Thanks to him, Peugeot became the first French manufacturer to enter the “popular car” market. He is the heir to the essence of the BeBe but adapted to the needs of the postwar period; it has a moderate consumption (5 litres / 100 km) and a high top speed (more than 60 km / h). Thanks to him, Peugeot became the first French manufacturer to enter the “popular car” market.
He is the heir to the essence of the BeBe but adapted to the needs of the postwar period; it has a moderate consumption (5 litres / 100 km) and a high top speed (more than 60 km / h). Thanks to him, Peugeot became the first French manufacturer to enter the “popular car” market.
1921 – 1930 The Peugeot 201 arrives.
In the following years, the presentations of models follow one another: Sport Type of 10 and 18 CV (1922 and 1923), Type 172 BC (1924), Type 177 M (1926), Type 183 (1927), and Type 190 S (1928), among others. There was an unprecedented collaboration to date: The mechanics of the 177 model were manufactured under license in Germany by the Audi brand.
The Peugeot 201 deserves a separate mention. If the Quadrilette is the car created to emerge from the post-war crisis, it has the same mission in the face of the depression of 29.
Robust and reasonably priced, it does not take long to attract the approval of the public. It is also the first car to be baptized with a series of three numbers, a tradition that will continue to this day.
1931 – 1940 The saga of the three digits.
The Peugeot 201 was followed during the 30s by a new batch of cars with three numbers and always a zero in the centre. The first to arrive in the 301 (1932), a model derived from the 201, although longer and with an engine that reaches 90 km / h.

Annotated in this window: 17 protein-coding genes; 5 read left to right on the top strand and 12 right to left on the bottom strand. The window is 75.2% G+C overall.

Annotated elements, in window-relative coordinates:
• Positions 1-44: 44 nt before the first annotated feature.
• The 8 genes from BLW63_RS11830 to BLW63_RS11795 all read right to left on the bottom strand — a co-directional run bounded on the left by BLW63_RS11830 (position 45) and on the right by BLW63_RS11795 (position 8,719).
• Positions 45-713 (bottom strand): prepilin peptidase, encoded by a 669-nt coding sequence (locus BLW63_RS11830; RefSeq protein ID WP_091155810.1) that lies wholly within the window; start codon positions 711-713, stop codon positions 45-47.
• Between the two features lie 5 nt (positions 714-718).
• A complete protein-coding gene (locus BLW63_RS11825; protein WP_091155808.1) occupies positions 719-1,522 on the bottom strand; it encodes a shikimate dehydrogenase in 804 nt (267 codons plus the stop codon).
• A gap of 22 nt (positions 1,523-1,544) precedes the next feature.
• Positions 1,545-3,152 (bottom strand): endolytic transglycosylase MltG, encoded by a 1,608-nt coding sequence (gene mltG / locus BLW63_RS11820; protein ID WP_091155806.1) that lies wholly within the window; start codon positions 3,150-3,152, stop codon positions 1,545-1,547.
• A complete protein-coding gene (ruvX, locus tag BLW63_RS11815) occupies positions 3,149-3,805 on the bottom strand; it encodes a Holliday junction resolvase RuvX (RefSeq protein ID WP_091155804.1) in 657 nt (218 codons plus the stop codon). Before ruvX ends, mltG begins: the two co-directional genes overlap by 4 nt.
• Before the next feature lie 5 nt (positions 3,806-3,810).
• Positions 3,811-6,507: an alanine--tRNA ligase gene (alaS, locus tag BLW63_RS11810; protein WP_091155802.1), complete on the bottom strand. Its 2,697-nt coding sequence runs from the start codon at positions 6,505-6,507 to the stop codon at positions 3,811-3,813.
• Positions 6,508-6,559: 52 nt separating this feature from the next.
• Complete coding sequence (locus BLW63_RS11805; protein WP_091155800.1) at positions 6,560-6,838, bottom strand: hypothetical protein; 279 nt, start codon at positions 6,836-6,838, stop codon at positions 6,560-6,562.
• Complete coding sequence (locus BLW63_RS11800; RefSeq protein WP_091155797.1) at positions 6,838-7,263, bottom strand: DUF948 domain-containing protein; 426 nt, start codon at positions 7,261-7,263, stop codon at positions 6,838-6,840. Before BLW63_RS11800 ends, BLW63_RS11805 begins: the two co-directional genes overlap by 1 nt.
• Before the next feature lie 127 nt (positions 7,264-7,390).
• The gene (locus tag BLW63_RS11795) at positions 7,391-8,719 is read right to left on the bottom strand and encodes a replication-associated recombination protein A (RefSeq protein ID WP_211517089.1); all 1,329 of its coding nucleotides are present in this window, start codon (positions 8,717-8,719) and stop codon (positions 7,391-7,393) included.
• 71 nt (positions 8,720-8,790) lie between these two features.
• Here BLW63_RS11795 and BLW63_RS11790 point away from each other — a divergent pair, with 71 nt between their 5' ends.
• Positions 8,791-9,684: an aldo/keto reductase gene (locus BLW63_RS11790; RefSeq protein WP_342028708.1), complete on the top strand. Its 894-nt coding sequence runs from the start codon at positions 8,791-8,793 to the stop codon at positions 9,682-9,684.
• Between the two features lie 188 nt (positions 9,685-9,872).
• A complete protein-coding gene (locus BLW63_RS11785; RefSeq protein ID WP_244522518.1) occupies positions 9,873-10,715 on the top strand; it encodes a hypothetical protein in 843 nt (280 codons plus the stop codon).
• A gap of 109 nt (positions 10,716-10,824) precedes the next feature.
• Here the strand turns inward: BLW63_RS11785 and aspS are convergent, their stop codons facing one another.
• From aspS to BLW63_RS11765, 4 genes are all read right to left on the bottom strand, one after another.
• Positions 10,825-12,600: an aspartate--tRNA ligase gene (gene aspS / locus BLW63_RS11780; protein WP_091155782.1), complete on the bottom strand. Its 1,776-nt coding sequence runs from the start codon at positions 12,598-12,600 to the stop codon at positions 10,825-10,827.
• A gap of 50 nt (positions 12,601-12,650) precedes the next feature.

Two years later, the 601, with which the brand recovers the 6-cylinder engines, and the 401, located in an intermediate segment between the previous two and has up to eleven body variants, come to light. In the middle of the decade, the manufacturer bets on a change in style.
At the 1935 Paris Motor Show, it exhibits one of the most iconic models, the 402. It replaces the 601 as the highest-end vehicle and has a design inspired by the Chrysler Airflow introduced in 1934 and started aerodynamics.
1941 – 1950 The brand survives World War II.
Peugeot guarantees its survival after World War II with the launch of the elegant 203. Its presentation at the Paris Motor Show (1947) is a great success, so when it hits the market one year later, the requests are not long in coming.
The brand’s first monocoque vehicle incorporates the latest technological advances, such as the four-cylinder engine, the “V” shaped cylinder head, and a four-speed transmission.
1951 – 1960 The Lion Returns.
The only Peugeot model available on the market until 1955 is the 203. An exclusivity was lost with the arrival of the 403. Pininfarina is designed for its classic style and robust mechanics around 135 km / h top speed.
However, the 203 goes down in history during this decade for three reasons: it is the first Peugeot to exceed one million units; makes the Group the first French manufacturer to launch a high-volume diesel saloon; and recovers, after many years forgotten, the figure of the lion on the front of the hood.
1961 – 1970 The successful Peugeot 204.
404 marks the beginning of this decade. It incorporates a 1.6-litre, 72-horsepower engine. A year later, the 204 arrives, which becomes the most representative model of this time. It is a pioneer in many ways, but above all, for being the first with front-wheel drive. Thanks to the work of Pininfarina, its 3.97-meter body offers more space than its predecessors.
In addition, it is also one of the first to experience the benefits of a four-wheel suspension system and front brake discs. Peugeot SA was born on this exact date, a company created to control all the group companies.